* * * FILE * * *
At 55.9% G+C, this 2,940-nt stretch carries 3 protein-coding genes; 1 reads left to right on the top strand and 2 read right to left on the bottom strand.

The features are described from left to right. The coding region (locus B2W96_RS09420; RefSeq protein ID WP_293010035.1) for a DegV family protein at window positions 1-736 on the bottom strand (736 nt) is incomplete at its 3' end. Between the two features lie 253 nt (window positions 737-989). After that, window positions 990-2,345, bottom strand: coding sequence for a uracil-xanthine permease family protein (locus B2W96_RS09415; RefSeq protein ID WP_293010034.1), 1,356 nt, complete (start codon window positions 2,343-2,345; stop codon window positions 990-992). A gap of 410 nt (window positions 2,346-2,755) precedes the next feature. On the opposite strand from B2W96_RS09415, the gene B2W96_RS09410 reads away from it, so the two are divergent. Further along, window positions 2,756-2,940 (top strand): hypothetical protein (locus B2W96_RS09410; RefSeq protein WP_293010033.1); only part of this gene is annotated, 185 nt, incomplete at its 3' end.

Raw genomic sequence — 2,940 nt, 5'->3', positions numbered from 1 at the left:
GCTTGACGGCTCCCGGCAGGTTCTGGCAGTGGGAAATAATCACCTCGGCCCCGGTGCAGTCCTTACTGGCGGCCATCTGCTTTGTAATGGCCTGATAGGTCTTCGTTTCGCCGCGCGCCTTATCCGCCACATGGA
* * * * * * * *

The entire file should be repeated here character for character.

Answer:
At 55.9% G+C, this 2,940-nt stretch carries 3 protein-coding genes; 1 reads left to right on the top strand and 2 read right to left on the bottom strand.

The features are described from left to right. The coding region (locus B2W96_RS09420; RefSeq protein ID WP_293010035.1) for a DegV family protein at window positions 1-736 on the bottom strand (736 nt) is incomplete at its 3' end. Between the two features lie 253 nt (window positions 737-989). After that, window positions 990-2,345, bottom strand: coding sequence for a uracil-xanthine permease family protein (locus B2W96_RS09415; RefSeq protein ID WP_293010034.1), 1,356 nt, complete (start codon window positions 2,343-2,345; stop codon window positions 990-992). A gap of 410 nt (window positions 2,346-2,755) precedes the next feature. On the opposite strand from B2W96_RS09415, the gene B2W96_RS09410 reads away from it, so the two are divergent. Further along, window positions 2,756-2,940 (top strand): hypothetical protein (locus B2W96_RS09410; RefSeq protein WP_293010033.1); only part of this gene is annotated, 185 nt, incomplete at its 3' end.

Raw genomic sequence — 2,940 nt, 5'->3', positions numbered from 1 at the left:
GCTTGACGGCTCCCGGCAGGTTCTGGCAGTGGGAAATAATCACCTCGGCCCCGGTGCAGTCCTTACTGGCGGCCATCTGCTTTGTAATGGCCTGATAGGTCTTCGTTTCGCCGCGCGCCTTATCCGCCACATGGA